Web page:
The experimental image acquisition offers a great flexibility in the image acquisition setup. Besides trichromatic RGB filters, the system is also equipped with a set of 7 narrowband filters, for multi-channel images. A thorough calibration and characterization of all the components in the imaging system is described. The spectral sensitivity of the CCD camera, which can not be derived by direct measurements, is estimated using least squares regression. To reconstruct spectral reflectance and colorimetric values from the device response, two conceptually different approaches are used. In the model-based characterization, the physical model describing the image acquisition process is inverted, to reconstruct spectral reflectance from the recorded device response. In the empirical characterization, the characteristics of the individual components are ignored, and the functions are derived by relating the device response for a set of test colors to the corresponding colorimetric and spectral measurements, using linear and polynomial least squares regression techniques.

    Micro-scale images, referring to images whose resolution is high in relation to the resolution of the halftone, allow for measurements of the individual halftone dots, as well as the paper between them. To capture the characteristics of large populations of halftone dots, reflectance histograms are computed as well as 3D histograms in CIEXYZ color space. The micro-scale measurements reveal that the reflectance for the halftone dots, as well as the paper between the dots, is not constant, but varies with the dot area coverage. By incorporating the varying micro-reflectance in an expanded Murray-Davies model, the nonlinearity caused by optical dot gain can be accounted for without applying the nonphysical exponentiation of the reflectance values, as in the commonly used Yule-Nielsen model.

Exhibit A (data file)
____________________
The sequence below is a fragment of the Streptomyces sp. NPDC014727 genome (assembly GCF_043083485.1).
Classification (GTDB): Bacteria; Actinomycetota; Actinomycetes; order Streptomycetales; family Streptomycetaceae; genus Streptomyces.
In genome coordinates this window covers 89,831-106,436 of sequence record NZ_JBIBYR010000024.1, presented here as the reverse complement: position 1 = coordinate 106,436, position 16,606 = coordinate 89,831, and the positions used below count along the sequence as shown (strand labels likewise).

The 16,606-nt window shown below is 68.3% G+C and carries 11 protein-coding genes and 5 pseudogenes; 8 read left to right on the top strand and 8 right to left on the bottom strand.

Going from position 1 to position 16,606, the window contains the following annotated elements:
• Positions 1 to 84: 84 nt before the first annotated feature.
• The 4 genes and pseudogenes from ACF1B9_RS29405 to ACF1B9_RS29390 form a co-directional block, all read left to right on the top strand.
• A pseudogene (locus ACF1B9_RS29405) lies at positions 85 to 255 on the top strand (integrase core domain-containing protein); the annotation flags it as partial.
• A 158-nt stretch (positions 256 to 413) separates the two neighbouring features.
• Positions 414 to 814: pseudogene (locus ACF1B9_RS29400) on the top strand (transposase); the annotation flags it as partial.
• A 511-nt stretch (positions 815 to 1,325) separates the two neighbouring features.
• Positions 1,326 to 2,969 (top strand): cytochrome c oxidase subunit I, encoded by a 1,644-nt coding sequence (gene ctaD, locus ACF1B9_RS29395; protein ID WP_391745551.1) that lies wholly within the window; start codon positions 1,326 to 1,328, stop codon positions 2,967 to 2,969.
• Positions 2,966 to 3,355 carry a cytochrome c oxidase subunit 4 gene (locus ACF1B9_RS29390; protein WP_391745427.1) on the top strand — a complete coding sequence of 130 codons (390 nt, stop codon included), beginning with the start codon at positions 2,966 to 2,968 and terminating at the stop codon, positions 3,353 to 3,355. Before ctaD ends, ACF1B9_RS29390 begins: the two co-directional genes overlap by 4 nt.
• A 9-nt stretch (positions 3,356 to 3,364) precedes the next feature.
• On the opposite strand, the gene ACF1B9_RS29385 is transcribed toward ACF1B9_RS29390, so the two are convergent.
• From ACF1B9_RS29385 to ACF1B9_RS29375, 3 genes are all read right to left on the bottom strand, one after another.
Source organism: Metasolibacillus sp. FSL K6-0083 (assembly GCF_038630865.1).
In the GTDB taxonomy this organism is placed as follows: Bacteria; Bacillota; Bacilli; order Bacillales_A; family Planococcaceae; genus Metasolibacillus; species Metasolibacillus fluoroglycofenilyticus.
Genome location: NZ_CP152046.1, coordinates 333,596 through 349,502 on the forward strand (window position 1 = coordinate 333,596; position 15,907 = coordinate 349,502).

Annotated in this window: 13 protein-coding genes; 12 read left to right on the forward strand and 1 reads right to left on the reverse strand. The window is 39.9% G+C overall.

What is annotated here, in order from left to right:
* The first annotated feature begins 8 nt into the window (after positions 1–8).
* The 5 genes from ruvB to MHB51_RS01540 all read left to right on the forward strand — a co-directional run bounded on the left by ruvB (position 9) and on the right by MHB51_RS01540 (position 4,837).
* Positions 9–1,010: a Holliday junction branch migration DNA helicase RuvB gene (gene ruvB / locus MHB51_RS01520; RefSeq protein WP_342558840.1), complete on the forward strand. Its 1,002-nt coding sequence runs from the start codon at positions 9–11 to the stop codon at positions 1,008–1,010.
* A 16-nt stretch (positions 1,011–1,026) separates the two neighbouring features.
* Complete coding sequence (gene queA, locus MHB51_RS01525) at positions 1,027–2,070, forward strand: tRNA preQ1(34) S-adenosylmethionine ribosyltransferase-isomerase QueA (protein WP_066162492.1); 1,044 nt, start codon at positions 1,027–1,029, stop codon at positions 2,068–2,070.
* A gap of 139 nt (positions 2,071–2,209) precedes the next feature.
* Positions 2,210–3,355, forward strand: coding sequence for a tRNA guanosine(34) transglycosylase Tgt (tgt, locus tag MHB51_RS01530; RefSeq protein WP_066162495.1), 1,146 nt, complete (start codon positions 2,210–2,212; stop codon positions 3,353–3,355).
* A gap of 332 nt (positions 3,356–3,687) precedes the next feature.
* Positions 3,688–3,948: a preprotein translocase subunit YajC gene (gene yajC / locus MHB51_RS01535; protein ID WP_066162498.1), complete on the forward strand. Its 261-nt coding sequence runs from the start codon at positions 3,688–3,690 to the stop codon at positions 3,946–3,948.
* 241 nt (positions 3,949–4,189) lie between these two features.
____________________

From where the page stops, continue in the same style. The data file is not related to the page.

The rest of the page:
Due to their different intrinsic nature, physical and optical dot gains need to be treated separately when modeling the outcome of halftone prints. However, in measurements of reflection colors, physical and optical dot gains always co-exist, making the separation a difficult task. Different methods to separate the physical and optical dot gain are evaluated, using spectral reflectance measurements, transmission scans and micro-scale images. Further, the relation between the physical dot gain and the halftone dot size is investigated, demonstrated with FM halftones of various print resolutions. The physical dot gain exhibits a clear correlation with the dot size and the dot gain increase is proportional to the increase in print resolution. The experimental observations are followed by discussions and a theoretical explanation.

  • 12.
    Nyström, Daniel